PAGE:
I’ve never been in combat, but I served with several men who were. Viet Nam was over and the country was ready to move forward. Only some of our vets couldn’t. Even years later, many of the men I knew tried hard to drink themselves to death. Some of them succeeded. Some chose other avenues.
With the momentum of my first novel behind me, I felt a need, an obligation to those men. I wanted my books to be more than just stories. I wanted there to be a message or a thought at least the reader could take with them. And I desperately wanted to help the men who dealt with their nightmares. The men, many forgot. I became acquainted with Sam Moses.
I’ve never felt I created Sam. I met him over the years I spent with troubled men. A bit of him was in SFC Mack Bell. Some of him was in “Top” Lester. Bits and pieces of Sam are in a dozen or more men I’ve met over the years. No, I never created him, but I took the liberty to move him back to another war, another national conflict that even more than Viet Nam tore our country apart. Sam became a Union Army soldier.
I did this out of respect for the soldiers I knew. PTSD is many things. More things than what I choose to write about here. But one of the things is a political discussion. Some say it is a sham, a golden ticket to receive benefits. Others claim that if a toe is stubbed the victim is in danger of the condition. By moving Sam to the 1860’s my goal was to distance him from the dialogue.
There was one other reason I moved Sam to the 19th century. The most common way veterans treat PTSD, in my experience, is through alcohol abuse. Some choose violence but today’s norms many of those end up incarcerated.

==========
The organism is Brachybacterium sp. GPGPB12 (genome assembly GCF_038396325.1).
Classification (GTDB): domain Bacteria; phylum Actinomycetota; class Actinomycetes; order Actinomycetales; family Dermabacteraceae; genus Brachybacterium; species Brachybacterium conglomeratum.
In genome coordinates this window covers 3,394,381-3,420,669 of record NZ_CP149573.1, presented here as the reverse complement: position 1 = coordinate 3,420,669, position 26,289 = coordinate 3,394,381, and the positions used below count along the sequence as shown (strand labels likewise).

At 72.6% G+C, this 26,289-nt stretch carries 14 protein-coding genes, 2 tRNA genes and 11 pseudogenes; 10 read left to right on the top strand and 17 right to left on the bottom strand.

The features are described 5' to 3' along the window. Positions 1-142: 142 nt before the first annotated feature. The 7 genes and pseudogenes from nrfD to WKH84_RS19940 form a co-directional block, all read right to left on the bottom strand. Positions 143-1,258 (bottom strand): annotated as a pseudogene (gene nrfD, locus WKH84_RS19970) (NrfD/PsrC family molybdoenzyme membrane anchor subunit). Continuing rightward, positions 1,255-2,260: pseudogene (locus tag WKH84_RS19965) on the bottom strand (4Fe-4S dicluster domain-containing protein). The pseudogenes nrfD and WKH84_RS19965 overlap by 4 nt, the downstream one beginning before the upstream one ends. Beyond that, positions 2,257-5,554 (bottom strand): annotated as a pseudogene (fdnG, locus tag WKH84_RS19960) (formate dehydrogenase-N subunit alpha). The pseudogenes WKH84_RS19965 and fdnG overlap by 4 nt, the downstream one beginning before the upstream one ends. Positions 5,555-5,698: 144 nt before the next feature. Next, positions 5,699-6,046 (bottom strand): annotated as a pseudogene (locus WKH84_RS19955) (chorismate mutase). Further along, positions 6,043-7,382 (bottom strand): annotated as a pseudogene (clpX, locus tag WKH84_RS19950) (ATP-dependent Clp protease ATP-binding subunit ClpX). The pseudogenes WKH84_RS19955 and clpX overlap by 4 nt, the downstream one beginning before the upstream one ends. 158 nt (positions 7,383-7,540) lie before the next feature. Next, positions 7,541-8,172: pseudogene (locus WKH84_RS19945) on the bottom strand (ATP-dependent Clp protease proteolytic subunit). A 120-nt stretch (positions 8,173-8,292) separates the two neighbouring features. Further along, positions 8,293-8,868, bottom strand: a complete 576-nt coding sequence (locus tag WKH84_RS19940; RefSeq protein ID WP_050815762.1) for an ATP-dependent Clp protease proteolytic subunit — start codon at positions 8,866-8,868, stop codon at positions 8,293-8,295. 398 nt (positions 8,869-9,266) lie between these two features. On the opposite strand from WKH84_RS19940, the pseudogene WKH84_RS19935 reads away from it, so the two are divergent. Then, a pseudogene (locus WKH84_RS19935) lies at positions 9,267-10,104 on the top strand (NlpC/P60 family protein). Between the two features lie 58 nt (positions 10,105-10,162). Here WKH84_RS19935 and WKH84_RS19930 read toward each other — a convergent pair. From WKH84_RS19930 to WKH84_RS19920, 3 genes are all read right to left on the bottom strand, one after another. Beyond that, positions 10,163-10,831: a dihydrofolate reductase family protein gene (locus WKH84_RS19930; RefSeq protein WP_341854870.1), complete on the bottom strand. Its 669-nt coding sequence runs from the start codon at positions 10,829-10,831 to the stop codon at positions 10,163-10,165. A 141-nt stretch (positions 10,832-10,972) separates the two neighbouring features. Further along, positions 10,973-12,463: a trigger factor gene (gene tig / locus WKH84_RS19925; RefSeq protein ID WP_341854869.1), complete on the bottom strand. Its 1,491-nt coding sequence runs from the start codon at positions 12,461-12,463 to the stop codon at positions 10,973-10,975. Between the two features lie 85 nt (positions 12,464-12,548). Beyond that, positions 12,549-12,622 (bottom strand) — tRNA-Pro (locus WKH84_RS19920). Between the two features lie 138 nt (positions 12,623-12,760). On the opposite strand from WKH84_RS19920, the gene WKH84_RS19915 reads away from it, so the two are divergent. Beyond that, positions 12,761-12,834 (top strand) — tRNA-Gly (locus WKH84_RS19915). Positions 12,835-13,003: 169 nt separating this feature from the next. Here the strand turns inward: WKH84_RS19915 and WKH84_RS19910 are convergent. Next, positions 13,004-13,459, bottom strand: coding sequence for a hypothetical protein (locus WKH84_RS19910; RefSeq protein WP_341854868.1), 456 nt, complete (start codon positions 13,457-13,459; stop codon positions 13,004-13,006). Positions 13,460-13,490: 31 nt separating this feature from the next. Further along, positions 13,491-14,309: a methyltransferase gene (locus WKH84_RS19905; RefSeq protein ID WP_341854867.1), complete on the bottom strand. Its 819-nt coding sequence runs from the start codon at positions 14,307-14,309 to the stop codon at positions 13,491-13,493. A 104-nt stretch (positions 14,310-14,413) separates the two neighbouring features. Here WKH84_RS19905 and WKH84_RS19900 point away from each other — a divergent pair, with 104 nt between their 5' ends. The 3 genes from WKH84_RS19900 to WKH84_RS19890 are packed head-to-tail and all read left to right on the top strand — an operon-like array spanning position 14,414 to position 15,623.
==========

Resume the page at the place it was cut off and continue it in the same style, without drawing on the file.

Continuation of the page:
I didn’t want Sam to be a drinker. I felt if he was a drunk, the story I was trying to tell would be lost or minimized. It would be too easy for the reader to downplay his torment by thinking, just stop drinking. I wanted his drug of choice to be anger and violence. Sam was a nasty and mean man.
In such stories, the common ending is the troubled vet meets a woman, falls in love, is rescued and lives… well you know the rest. I didn’t want that cliché to cheapen Sam’s story. He had to earn his way back from the brink. So, enter a dog who needs to be rescued and a colt who deserves a chance. I believe his interactions with those animals sets the stage for what more is to come his way. If Sam couldn’t learn to respect and love a dog, how could he take the chance with Laura?
I remember when I finished the story I was afraid I had taken it too far. Sam was too mean, too violent, too nasty. I had started to develop a small following of readers and I worried I would push them away. And then I received an email from a veteran from Texas. In it he said, “Sam is the alpha male and if he can release his anger, so can I. I’ve carried mine since 1952 when I came home from Korea.”
Imagine, a book of mine, motivating a total stranger to take a risk. I still tear up when I read that message.
Initially, I saw Sam as a single stand-alone novel, but the characters wouldn’t let the story end as I had planned.
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